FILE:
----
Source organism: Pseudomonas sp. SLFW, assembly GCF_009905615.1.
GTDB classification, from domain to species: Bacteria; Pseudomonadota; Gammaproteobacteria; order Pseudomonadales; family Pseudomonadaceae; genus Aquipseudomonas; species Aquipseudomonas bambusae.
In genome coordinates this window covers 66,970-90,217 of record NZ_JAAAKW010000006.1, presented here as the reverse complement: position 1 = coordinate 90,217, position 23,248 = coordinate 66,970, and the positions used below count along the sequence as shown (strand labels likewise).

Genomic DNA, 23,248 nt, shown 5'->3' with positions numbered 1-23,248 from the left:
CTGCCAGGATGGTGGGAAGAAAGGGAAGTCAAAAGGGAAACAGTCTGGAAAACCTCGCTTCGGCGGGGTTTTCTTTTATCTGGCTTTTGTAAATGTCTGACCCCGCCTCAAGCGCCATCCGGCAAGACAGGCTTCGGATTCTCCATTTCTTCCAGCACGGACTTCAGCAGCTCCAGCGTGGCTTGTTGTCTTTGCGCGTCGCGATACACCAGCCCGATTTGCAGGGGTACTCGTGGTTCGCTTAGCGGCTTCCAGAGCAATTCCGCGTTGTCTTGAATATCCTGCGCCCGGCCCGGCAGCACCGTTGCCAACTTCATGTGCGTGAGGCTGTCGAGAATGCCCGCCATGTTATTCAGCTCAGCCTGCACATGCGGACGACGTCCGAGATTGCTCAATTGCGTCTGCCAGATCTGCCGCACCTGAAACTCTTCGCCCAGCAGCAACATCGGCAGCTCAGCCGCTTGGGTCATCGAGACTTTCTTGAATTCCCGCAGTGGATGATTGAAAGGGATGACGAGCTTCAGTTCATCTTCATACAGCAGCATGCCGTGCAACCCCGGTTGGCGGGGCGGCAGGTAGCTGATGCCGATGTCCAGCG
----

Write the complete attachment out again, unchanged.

Source organism: Pseudomonas sp. SLFW, assembly GCF_009905615.1.
GTDB classification, from domain to species: Bacteria; Pseudomonadota; Gammaproteobacteria; order Pseudomonadales; family Pseudomonadaceae; genus Aquipseudomonas; species Aquipseudomonas bambusae.
In genome coordinates this window covers 66,970-90,217 of record NZ_JAAAKW010000006.1, presented here as the reverse complement: position 1 = coordinate 90,217, position 23,248 = coordinate 66,970, and the positions used below count along the sequence as shown (strand labels likewise).

Genomic DNA, 23,248 nt, shown 5'->3' with positions numbered 1-23,248 from the left:
CTGCCAGGATGGTGGGAAGAAAGGGAAGTCAAAAGGGAAACAGTCTGGAAAACCTCGCTTCGGCGGGGTTTTCTTTTATCTGGCTTTTGTAAATGTCTGACCCCGCCTCAAGCGCCATCCGGCAAGACAGGCTTCGGATTCTCCATTTCTTCCAGCACGGACTTCAGCAGCTCCAGCGTGGCTTGTTGTCTTTGCGCGTCGCGATACACCAGCCCGATTTGCAGGGGTACTCGTGGTTCGCTTAGCGGCTTCCAGAGCAATTCCGCGTTGTCTTGAATATCCTGCGCCCGGCCCGGCAGCACCGTTGCCAACTTCATGTGCGTGAGGCTGTCGAGAATGCCCGCCATGTTATTCAGCTCAGCCTGCACATGCGGACGACGTCCGAGATTGCTCAATTGCGTCTGCCAGATCTGCCGCACCTGAAACTCTTCGCCCAGCAGCAACATCGGCAGCTCAGCCGCTTGGGTCATCGAGACTTTCTTGAATTCCCGCAGTGGATGATTGAAAGGGATGACGAGCTTCAGTTCATCTTCATACAGCAGCATGCCGTGCAACCCCGGTTGGCGGGGCGGCAGGTAGCTGATGCCGATGTCCAGCG